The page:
HARRISBURG -- Pennsylvanians living with autism face four- to eight-month waiting lists to be diagnosed and assessed by doctors.
But a slice of nearly $23 million in state and federal funds dedicated this year to autism health care will cut that wait to three weeks, according to Dr. Nancy J. Minshew, a pediatric neurologist at the University of Pittsburgh Medical Center, who has been involved with autism research for more than 23 years.
Dr. Minshew said she plans to use some of that funding to set up the state's first regional autism center at UPMC to make doctors more readily available to treat those with autism and provide better care.
Doctors at the center would diagnose and treat some of the estimated 75,000 Pennsylvanians suffering from autism, and train clinicians to deal with autistic workers and students.
"Every dollar is precious, and the need is great in autism. It's been such a neglected area for so long," Dr. Minshew said.
Renewed news media focus on the disorder and a newly powerful ally, state House Speaker Dennis O'Brien, R-Philadelphia, ensured that the 2007 budget secured almost five times as much combined state and federal funding for autism than last year.
Mr. O'Brien, who has an adult nephew with the disorder, has worked for years to secure funds for autism. Autism earned a place on the legislative agenda this year as part of the deal that made him speaker in January.
The $9.9 million in state and $13 million in federal funds will go to various health care, research and training initiatives across the state, Dr. Minshew said.
And in the fall, the state Senate is poised to consider legislation mandating insurers to cover medical services for autistic children.
"This additional focus on the problem of autism is going to pay big dividends in terms of real-world treatments for autism, earlier intervention [and] much better outcomes for families," said Bill Patton, Mr. O'Brien's spokesman.
The focus next year will be on early diagnosis, expanding health care services and helping adults with autism integrate into the workplace, said Nina Wall-Cote, director of the state Bureau of Autism Services, which will allocate the new funds.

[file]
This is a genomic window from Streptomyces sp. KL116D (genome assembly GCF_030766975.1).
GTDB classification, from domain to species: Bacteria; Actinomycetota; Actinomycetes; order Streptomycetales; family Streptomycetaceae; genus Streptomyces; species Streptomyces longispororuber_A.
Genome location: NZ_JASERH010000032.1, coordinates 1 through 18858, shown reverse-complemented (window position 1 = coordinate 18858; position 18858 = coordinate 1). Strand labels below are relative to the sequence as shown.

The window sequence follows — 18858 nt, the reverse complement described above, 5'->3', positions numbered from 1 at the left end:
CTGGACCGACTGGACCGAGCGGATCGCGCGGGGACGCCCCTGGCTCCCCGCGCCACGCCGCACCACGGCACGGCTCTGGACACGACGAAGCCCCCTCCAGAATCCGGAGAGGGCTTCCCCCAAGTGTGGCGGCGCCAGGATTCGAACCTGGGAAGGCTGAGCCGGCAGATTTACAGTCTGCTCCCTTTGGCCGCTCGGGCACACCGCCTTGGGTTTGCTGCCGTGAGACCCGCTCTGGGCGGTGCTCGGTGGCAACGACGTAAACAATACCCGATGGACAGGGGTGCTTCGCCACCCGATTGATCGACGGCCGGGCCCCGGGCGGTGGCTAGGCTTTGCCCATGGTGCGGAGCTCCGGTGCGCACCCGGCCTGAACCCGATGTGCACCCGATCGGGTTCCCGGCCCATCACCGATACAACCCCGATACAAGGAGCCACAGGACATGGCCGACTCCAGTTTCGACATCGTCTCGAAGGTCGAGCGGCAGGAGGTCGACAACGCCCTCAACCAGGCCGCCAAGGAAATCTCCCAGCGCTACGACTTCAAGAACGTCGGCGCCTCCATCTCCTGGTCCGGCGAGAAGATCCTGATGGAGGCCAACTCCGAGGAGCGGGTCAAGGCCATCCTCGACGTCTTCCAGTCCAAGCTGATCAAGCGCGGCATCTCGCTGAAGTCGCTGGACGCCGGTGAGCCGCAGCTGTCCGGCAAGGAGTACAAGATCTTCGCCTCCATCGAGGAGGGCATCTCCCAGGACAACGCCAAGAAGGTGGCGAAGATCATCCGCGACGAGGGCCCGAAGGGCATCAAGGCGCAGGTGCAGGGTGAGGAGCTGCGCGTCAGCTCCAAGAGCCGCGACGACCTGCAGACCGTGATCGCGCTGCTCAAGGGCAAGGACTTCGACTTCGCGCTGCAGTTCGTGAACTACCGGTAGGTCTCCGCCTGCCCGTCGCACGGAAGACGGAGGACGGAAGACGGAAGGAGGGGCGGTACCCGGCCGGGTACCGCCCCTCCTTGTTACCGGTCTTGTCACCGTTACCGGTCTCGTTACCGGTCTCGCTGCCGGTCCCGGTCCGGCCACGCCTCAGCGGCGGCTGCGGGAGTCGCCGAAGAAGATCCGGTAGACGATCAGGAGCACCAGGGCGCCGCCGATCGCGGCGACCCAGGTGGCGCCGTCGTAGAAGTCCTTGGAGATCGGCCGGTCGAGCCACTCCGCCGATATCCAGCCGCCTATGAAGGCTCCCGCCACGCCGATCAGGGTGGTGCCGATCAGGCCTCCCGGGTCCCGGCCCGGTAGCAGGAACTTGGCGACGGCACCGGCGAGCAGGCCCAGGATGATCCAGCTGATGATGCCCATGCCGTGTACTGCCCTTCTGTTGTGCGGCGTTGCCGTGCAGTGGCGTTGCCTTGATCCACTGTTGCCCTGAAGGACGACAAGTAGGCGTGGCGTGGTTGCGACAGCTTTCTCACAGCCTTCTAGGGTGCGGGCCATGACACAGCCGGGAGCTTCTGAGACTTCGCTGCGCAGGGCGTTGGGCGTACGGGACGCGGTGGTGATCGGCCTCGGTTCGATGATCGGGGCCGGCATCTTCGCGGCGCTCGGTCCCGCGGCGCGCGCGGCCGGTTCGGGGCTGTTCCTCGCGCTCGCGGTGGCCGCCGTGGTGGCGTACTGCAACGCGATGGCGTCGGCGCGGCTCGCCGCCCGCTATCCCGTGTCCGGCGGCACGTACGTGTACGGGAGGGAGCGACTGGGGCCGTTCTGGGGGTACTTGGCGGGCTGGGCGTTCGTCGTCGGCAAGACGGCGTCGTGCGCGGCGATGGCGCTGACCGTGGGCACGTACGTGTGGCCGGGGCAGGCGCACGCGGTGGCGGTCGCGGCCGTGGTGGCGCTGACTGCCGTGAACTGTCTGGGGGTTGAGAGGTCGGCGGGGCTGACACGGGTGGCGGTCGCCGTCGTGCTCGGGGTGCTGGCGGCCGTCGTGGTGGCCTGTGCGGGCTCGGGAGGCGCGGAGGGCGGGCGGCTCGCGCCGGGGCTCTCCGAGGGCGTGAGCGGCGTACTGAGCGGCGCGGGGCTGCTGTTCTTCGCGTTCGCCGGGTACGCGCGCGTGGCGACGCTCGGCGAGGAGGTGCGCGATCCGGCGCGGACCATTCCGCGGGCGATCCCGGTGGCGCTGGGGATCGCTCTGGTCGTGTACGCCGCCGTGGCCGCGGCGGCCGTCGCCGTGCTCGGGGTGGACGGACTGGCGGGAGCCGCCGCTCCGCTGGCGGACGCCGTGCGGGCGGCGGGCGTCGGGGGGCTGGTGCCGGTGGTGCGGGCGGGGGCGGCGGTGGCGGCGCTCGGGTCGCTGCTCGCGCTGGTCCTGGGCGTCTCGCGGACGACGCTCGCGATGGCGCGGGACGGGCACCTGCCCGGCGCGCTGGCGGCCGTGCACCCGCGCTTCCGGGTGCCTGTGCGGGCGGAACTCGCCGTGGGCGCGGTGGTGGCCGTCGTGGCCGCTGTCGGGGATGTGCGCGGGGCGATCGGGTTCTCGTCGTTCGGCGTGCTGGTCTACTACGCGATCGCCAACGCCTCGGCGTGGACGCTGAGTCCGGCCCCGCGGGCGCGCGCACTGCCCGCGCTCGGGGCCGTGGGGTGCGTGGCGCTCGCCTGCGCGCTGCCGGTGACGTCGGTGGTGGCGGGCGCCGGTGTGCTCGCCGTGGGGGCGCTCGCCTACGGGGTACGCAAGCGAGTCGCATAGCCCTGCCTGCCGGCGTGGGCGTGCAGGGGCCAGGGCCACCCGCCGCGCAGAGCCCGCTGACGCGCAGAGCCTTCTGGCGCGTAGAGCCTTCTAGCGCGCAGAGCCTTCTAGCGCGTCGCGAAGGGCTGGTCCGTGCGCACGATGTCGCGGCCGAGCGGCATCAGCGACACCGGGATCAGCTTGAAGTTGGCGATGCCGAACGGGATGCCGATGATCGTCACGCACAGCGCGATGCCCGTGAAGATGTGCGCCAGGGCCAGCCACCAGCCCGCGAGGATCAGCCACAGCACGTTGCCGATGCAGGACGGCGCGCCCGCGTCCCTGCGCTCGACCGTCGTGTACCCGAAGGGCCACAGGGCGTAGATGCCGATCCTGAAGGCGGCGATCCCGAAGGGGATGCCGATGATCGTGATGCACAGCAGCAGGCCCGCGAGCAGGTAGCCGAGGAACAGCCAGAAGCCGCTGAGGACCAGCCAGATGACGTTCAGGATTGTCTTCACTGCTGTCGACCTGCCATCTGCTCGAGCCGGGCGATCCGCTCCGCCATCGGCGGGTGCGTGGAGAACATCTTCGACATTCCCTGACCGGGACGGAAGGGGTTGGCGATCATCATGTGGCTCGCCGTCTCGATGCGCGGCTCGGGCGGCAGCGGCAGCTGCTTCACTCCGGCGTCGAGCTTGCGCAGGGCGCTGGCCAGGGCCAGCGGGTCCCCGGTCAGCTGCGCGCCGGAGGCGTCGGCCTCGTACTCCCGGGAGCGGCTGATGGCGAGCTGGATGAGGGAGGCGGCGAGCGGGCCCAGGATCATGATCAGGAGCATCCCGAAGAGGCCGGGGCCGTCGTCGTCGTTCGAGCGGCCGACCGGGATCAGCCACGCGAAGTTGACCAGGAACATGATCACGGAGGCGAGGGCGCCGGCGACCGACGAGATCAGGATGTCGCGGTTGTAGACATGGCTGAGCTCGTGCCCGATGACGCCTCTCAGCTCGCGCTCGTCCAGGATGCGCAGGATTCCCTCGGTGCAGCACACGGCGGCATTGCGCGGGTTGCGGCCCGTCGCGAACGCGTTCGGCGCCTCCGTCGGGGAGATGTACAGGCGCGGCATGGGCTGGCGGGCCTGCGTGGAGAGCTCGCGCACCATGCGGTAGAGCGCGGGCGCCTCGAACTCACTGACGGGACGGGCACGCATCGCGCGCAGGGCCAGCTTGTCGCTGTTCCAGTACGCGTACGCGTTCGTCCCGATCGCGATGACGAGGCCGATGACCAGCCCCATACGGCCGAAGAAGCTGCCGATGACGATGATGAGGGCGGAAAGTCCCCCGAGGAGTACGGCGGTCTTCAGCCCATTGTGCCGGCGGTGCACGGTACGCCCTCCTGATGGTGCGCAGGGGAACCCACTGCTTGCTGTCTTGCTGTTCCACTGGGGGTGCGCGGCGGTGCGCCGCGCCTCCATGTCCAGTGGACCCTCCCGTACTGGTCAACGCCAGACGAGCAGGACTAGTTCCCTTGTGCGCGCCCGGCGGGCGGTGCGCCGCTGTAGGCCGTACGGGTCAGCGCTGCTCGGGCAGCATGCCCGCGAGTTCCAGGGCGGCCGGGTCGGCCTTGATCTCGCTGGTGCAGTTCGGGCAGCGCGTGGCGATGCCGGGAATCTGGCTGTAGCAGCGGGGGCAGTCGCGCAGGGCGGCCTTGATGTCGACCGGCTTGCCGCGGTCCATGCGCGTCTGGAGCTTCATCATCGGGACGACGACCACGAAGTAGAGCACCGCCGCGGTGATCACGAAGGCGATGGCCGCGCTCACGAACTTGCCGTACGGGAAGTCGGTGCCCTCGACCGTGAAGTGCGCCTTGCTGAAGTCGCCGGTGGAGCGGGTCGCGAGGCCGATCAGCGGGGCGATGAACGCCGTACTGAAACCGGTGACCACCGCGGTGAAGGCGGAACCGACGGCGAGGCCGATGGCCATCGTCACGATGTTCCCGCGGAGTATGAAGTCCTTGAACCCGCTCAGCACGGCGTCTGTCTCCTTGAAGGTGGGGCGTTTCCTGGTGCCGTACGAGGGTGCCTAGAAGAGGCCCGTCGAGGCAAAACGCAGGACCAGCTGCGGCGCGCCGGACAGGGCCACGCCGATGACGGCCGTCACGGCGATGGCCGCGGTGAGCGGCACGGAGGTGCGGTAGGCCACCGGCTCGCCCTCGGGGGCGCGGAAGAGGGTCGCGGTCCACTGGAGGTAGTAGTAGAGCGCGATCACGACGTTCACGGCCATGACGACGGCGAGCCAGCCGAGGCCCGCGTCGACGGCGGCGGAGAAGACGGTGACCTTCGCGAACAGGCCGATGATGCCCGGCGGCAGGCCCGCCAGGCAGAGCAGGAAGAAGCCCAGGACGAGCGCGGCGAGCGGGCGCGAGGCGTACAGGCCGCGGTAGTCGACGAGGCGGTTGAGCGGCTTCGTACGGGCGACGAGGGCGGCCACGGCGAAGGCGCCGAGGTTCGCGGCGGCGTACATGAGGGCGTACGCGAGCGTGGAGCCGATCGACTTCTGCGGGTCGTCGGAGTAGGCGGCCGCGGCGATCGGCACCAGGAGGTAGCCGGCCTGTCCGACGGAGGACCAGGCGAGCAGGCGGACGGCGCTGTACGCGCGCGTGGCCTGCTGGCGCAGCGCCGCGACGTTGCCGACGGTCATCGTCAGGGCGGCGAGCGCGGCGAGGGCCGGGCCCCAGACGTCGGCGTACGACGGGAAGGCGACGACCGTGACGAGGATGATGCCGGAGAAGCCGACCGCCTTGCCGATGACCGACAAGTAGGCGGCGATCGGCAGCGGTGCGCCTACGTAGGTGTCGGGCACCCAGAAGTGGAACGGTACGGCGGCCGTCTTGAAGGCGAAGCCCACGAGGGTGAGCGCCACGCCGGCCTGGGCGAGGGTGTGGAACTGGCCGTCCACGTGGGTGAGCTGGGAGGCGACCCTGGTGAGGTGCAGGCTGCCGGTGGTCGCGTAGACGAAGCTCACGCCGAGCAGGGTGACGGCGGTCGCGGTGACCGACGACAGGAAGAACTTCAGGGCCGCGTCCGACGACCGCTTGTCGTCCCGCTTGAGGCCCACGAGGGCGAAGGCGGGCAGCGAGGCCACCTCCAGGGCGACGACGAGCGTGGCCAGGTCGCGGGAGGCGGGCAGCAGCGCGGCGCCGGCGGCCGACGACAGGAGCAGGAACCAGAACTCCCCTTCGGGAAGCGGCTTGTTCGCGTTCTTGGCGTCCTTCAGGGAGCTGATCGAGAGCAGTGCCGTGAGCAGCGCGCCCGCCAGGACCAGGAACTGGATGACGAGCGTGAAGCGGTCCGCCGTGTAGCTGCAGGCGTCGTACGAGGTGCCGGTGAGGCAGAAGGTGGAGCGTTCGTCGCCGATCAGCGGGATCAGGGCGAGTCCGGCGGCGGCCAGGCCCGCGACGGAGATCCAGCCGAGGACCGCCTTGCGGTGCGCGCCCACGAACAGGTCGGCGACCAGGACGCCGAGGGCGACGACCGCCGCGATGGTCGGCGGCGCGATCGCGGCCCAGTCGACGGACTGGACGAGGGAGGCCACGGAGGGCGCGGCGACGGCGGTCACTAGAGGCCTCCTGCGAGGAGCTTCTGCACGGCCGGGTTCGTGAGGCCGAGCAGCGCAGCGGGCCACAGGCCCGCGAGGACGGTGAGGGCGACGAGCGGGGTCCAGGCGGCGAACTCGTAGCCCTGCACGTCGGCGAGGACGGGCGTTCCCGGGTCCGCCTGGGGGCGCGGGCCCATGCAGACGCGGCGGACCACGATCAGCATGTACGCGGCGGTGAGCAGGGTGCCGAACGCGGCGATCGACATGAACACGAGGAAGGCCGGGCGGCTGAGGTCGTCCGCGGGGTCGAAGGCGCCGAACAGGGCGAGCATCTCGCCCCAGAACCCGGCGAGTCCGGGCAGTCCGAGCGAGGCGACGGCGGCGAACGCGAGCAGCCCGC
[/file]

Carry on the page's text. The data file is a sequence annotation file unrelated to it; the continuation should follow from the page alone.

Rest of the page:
Autistic adults receive no special housing, job or education assistance that would enable them to enter the work force. But the new funding should help change that in Pennsylvania, said Cindy Waeltermann, director of Pittsburgh's Autism Link.
"We're going to be going from nothing to having something," Ms. Waeltermann said. "We'll get these people off the public dole."
Another key component of Mr. O'Brien's autism agenda will have to wait for action in the Senate, which is recessed until Sept. 17. Then, it will consider legislation the House unanimously passed last week that would require health insurers to cover autistic children for up to $36,000 a year for autism treatment.
A Senate committee has referred the measure to the Pennsylvania Health Care Cost Containment Council to assess the financial effects of the bill.
Opponents said they expect the council to confirm their view that the costs of the measure would fall largely on the backs of small businesses. Federal law exempts certain insurance plans, usually those purchased by large companies, from following state mandates.
Public medical assistance programs currently cover some autism-related health care costs. The state Department of Public Welfare would continue to pick up the tab for costs exceeding the $36,000 cap, and for those patients with insurance plans exempted from state mandates.
Dr. Minshew said the welfare department's low reimbursement rates for autism treatment dissuade doctors from taking new patients. Private insurers would offer better financial incentives for doctors to accept autism patients, she said.
Brian Kelly, director of government affairs at the Pennsylvania Chamber of Business and Industry, said businesses mandated to provide the coverage would see premiums rise 4 percent or more. The public assistance health care that families with autistic children now receive provides sufficient coverage without hurting business owners, he said.
"The mandate through this House bill is inequitable, because it only applies to those small business owners that can't afford to self-insure," Mr. Kelly said.
Ms. Waeltermann, who has two autistic sons, called those cost estimates "wildly inflated" and said private insurance would provide far better and more cost-effective care than that available under Medicaid.
"We have a lot of families across the state who have to pay for [health insurance] premiums which don't cover anything for their autistic children. It's an inequitable system," she said. "Why should the taxpayers have to pay the burden?"
Correction/Clarification: (Published July 26, 2007) This story as originally published July 24, 2007 wrongly suggested that Pittsburgh currently lacks clinics to treat autism. UPMC will use new state and federal funds "to begin the first center in the region that directly links high-level academic researchers and clinical treatment," said Dr. Nancy Minshew, an autism researcher at the University of Pittsburgh. The establishment of academically based regional centers was a major goal of the Pennsylvania Autism Task Force.
Sarina Rosenberg is an intern with the Pennsylvania Legislative Correspondents' Association.